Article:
background downloads often hang forever and never run
apps get killed in the background so aggressively that iOS
effectively doesn’t offer multitasking anymore
… continuing the iOS 13 pattern of breaking long-held basic
functionality. I’m sure Apple has good excuses about why their
software quality is so shitty again. I hear the same thing over
and over from people inside: they aren’t given enough time to
Your software quality is broken, Apple. Deeply, systemically
broken. Get your shit together.
This bug where apps are getting killed soon after they’re backgrounded is driving me nuts. Start a YouTube video in Safari, switch to another app, go back to Safari — and the video loads from scratch and starts from the beginning.
Public health officials for years have urged Americans to
limit consumption of red meat and processed meats because of
concerns that these foods are linked to heart disease, cancer
and other ills.
But on Monday, in a remarkable turnabout, an international
collaboration of researchers produced a series of analyses
concluding that the advice, a bedrock of almost all dietary
guidelines, is not backed by good scientific evidence.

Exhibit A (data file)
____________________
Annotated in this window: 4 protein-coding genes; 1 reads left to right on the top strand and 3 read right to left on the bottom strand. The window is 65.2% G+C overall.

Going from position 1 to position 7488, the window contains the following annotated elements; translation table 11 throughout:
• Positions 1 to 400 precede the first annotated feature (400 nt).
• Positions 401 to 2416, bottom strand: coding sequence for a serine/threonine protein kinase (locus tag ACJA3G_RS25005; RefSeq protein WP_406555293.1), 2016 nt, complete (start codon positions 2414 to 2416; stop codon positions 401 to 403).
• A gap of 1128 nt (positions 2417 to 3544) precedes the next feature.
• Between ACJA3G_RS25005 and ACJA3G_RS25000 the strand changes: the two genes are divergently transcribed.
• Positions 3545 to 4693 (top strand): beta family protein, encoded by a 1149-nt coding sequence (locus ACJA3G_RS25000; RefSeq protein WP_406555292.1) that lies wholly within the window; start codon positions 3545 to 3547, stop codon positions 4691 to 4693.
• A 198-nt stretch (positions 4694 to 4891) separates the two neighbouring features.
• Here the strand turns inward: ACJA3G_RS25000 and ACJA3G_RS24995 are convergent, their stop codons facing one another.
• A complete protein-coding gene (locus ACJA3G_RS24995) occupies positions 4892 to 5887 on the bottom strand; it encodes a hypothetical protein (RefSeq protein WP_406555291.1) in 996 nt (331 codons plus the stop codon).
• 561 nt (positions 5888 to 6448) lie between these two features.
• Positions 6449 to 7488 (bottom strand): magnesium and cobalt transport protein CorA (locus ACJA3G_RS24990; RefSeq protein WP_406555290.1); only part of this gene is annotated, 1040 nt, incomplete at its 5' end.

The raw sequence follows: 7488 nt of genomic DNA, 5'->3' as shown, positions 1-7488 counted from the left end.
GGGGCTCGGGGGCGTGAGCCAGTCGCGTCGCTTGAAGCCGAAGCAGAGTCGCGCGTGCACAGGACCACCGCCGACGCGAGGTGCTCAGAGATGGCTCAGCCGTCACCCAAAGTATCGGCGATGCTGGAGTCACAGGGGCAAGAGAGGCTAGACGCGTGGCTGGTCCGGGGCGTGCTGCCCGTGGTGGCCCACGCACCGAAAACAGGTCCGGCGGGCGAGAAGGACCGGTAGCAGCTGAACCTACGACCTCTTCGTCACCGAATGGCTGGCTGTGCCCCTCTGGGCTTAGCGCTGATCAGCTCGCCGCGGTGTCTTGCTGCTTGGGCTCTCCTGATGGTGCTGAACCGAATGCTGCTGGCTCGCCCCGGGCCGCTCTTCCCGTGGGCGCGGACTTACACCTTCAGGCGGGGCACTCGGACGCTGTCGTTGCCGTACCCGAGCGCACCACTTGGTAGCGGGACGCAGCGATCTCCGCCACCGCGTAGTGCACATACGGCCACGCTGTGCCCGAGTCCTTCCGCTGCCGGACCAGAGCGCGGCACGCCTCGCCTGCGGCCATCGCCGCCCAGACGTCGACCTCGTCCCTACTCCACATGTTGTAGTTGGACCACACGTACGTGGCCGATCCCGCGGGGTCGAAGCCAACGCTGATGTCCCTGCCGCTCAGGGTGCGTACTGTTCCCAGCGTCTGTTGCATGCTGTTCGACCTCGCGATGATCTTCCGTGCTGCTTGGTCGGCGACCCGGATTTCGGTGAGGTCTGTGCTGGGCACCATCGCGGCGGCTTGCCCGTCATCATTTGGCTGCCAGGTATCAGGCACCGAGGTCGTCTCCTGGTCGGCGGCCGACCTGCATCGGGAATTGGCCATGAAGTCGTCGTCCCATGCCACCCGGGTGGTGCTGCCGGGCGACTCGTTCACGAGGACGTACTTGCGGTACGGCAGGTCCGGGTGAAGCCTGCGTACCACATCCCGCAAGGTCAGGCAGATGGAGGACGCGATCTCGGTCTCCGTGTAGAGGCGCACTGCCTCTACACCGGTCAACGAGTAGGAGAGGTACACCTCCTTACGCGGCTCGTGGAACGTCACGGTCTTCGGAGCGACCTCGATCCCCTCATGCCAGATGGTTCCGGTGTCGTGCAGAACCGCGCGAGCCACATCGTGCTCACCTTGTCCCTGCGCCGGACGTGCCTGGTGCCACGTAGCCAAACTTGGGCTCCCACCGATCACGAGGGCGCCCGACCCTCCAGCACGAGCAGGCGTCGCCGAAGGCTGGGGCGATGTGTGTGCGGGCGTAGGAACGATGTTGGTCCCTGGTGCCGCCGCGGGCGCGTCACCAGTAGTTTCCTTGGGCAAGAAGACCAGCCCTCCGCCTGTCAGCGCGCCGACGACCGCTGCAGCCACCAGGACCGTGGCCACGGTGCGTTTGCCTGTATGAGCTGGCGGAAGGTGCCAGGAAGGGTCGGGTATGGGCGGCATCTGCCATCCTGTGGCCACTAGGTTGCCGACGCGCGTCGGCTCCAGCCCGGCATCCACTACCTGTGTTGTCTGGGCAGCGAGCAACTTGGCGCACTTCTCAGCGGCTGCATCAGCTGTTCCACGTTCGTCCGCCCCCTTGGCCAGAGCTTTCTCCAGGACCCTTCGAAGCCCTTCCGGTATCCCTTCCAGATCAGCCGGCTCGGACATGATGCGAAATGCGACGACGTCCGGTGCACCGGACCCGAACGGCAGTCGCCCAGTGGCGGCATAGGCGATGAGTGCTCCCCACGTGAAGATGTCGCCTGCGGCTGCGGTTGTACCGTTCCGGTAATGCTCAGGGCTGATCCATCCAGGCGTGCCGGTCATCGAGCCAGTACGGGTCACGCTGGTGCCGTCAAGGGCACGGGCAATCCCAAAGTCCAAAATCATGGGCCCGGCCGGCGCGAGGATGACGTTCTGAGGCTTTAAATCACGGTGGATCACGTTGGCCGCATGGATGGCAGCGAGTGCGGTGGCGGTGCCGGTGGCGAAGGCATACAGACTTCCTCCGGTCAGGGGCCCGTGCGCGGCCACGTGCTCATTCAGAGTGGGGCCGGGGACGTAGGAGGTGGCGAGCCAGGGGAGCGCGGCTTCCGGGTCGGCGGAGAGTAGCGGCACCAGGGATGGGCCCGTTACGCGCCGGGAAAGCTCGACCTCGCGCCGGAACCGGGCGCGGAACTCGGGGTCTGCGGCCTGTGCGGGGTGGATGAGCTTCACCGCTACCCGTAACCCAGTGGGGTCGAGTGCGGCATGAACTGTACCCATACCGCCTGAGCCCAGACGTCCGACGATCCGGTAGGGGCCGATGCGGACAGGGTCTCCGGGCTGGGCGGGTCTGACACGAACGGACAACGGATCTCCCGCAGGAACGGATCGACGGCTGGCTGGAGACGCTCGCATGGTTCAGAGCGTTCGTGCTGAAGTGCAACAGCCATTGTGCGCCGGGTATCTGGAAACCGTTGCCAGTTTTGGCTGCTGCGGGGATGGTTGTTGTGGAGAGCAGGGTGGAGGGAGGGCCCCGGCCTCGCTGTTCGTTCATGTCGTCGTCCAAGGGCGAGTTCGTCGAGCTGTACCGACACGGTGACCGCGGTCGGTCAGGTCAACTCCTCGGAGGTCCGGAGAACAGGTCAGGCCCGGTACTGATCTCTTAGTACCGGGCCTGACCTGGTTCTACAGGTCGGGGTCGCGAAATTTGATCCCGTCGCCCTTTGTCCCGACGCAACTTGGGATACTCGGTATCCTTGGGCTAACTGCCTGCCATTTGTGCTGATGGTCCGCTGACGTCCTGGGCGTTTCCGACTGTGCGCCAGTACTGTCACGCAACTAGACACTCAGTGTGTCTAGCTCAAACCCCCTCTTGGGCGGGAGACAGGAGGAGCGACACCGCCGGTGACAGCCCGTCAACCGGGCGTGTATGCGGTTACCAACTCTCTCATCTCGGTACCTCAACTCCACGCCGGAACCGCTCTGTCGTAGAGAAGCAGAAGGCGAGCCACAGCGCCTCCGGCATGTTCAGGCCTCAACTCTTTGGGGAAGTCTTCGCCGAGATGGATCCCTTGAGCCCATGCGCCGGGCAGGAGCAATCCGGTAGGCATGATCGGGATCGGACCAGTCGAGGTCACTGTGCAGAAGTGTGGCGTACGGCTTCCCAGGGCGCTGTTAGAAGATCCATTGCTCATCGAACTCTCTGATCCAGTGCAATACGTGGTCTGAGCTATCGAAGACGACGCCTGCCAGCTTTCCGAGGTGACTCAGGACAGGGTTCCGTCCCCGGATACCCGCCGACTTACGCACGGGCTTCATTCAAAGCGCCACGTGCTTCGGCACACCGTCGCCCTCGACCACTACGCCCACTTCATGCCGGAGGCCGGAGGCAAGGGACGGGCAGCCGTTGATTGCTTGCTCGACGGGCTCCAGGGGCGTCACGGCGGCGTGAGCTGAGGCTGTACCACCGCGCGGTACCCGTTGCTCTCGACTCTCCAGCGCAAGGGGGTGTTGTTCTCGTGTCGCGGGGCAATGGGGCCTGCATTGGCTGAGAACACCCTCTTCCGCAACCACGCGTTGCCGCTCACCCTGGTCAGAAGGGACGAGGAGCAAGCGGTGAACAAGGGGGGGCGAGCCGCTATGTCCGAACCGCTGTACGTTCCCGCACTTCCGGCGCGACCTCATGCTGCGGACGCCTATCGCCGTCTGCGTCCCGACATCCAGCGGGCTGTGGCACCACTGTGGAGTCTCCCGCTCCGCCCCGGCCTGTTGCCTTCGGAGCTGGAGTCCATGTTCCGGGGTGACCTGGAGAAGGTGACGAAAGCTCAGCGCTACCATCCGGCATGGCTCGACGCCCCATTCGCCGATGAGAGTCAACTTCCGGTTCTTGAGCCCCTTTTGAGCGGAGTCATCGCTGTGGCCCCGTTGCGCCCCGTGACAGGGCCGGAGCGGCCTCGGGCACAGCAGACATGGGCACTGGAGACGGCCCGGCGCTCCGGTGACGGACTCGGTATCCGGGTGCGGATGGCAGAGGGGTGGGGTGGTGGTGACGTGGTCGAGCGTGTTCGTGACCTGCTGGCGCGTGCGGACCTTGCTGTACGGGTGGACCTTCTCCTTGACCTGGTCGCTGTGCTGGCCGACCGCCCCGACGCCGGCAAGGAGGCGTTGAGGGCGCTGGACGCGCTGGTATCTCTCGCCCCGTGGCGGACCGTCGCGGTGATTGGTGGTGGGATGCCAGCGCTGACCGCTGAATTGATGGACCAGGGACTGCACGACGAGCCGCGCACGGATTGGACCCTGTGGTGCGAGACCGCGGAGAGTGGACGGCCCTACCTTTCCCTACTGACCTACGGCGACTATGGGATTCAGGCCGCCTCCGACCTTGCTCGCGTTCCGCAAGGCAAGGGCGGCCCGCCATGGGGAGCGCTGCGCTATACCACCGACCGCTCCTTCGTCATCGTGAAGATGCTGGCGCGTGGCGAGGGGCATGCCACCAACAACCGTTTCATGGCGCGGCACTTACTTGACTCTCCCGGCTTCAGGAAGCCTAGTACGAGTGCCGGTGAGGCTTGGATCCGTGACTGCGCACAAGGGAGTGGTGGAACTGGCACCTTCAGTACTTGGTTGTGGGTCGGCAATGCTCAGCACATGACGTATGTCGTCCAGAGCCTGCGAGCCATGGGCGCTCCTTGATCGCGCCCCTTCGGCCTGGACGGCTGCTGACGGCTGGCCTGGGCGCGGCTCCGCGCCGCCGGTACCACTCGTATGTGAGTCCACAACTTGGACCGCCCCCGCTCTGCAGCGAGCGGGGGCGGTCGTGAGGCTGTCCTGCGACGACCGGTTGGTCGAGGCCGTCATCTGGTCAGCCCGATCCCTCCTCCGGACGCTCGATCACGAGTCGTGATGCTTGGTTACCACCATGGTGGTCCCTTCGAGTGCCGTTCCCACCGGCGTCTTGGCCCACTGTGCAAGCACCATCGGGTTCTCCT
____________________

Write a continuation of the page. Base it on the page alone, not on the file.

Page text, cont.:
Speaking of un-Mac-like apps, Pandora released a Mac client today. I downloaded it just to kick the tires — it’s a bad native Mac app even by the low standards of Electron apps.
If Marzipan can get more companies to build their Mac apps from their iOS app, that really would be an improvement over these Electron monstrosities. But part of the appeal of Electron is that it gives you an app that works on Windows too. (Pandora’s Windows app isn’t available yet, but is promised soon.) Marzipan won’t solve that problem.
As with all cross-platform UI frameworks, it requires some amount of compromise. There's nothing wrong with that, just that there will be compromise. If having one codebase is the most important thing, then making that compromise probably makes sense.
• Amid mounting public pressure to address Jones’ hate speech, Apple’s Tim Cook and Eddy Cue met over the weekend and decided to pull five of Jones’ podcasts from their platform, sources familiar with the matter told me.
• Cook and Cue decided to let Jones’ InfoWars app remain available in the app store because they felt it did not run afoul of their policy. […]
• Zuckerberg only moved to remove these pages after learning about Apple’s decision, Facebook sources said. That is why the pages were removed at 3 a.m. Pacific Time.
• YouTube’s Susan Wojcicki and Spotify’s Daniel Ek similarly moved to ban some of Jones’ content only after learning about Apple’s decision.